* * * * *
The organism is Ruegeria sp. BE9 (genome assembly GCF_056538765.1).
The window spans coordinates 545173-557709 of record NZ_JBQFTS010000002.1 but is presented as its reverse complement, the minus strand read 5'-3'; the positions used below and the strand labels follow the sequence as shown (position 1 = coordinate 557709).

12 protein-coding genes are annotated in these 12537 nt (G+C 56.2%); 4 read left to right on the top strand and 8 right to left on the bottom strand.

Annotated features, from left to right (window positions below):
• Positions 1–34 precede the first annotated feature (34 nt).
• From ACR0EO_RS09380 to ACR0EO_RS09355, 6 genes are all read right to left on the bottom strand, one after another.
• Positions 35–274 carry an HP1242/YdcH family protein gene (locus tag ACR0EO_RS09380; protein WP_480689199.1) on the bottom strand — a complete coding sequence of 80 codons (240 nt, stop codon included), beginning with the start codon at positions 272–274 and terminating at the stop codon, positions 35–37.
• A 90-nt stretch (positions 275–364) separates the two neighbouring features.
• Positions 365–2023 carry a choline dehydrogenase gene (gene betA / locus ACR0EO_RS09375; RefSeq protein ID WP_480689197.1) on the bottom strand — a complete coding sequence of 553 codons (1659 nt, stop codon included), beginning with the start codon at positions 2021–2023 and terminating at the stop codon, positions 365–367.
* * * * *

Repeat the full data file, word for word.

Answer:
The organism is Ruegeria sp. BE9 (genome assembly GCF_056538765.1).
The window spans coordinates 545173-557709 of record NZ_JBQFTS010000002.1 but is presented as its reverse complement, the minus strand read 5'-3'; the positions used below and the strand labels follow the sequence as shown (position 1 = coordinate 557709).

12 protein-coding genes are annotated in these 12537 nt (G+C 56.2%); 4 read left to right on the top strand and 8 right to left on the bottom strand.

Annotated features, from left to right (window positions below):
• Positions 1–34 precede the first annotated feature (34 nt).
• From ACR0EO_RS09380 to ACR0EO_RS09355, 6 genes are all read right to left on the bottom strand, one after another.
• Positions 35–274 carry an HP1242/YdcH family protein gene (locus tag ACR0EO_RS09380; protein WP_480689199.1) on the bottom strand — a complete coding sequence of 80 codons (240 nt, stop codon included), beginning with the start codon at positions 272–274 and terminating at the stop codon, positions 35–37.
• A 90-nt stretch (positions 275–364) separates the two neighbouring features.
• Positions 365–2023 carry a choline dehydrogenase gene (gene betA / locus ACR0EO_RS09375; RefSeq protein ID WP_480689197.1) on the bottom strand — a complete coding sequence of 553 codons (1659 nt, stop codon included), beginning with the start codon at positions 2021–2023 and terminating at the stop codon, positions 365–367.